Robert T. Lynch, PE, Principal Collision Reconstruction Engineer
Vehicle manufacturers market their advanced safety features to keep occupants safe, but what about the safety of those who are outside the vehicle?
Advanced driver assisted technologies such as pedestrian detection systems and automatic emergency braking are designed to help mitigate pedestrian collisions or eliminate them altogether. But these systems are limited in their ability to actually detect pedestrians, especially at night.
Over the past decade, pedestrian fatalities have increased by approximately 50% at night (and 15% during the day).
Current systems rely on cameras and radar to determine if there is something in front of the vehicle. In low-light environments, the cameras, like our eyes, struggle and radar systems have a high degree of false positives and false negatives to pass as being consistently reliable.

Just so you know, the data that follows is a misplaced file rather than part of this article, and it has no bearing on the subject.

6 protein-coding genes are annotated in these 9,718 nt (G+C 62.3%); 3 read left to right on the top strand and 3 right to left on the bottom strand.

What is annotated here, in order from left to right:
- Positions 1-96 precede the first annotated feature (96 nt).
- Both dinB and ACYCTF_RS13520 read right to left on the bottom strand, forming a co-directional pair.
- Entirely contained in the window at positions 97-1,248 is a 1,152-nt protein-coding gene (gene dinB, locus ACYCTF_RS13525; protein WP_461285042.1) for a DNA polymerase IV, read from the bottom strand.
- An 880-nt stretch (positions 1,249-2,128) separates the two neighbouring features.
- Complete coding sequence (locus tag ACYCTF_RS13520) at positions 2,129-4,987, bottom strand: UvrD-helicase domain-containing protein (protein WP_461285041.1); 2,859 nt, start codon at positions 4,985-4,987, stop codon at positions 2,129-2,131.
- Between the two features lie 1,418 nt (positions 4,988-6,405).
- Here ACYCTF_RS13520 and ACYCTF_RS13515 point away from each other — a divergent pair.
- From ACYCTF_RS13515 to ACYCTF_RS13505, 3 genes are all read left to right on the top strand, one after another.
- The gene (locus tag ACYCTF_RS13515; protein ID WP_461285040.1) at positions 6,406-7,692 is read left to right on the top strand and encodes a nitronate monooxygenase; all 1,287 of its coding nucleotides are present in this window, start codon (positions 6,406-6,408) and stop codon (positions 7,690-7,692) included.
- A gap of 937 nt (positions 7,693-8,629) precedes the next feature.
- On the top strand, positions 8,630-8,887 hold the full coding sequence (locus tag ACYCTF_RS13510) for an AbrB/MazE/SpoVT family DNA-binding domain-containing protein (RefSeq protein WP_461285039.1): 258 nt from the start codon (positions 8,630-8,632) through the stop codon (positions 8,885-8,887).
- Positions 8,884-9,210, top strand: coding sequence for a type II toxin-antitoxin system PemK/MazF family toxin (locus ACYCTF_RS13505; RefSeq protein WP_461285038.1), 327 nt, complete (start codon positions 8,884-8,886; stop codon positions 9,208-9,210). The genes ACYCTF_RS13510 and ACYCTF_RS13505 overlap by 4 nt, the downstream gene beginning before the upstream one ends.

To improve upon the current systems, lidar sensors can be installed on vehicles to map the environment in real-time, and then software can predict the paths of both the pedestrian and the vehicle. If a collision course is imminent, automatic emergency braking will intervene. Lidar sensors have a clear benefit to camera-based systems because they are not sensitive to light and work equally well at night as in the day. However, installing lidar sensors in vehicles is still cost-prohibitive. As manufacturers continue to push the limits of partial automation, lidar systems are expected to become more and more prevalent in vehicles. Perhaps then we will see a significant decrease in pedestrian impacts at night.
Robert T. Lynch, PE, Principal Collision Reconstruction Engineer with DJS Associates, Inc., can be reached via email at experts@forensicDJS.com or via phone at 215-659-2010.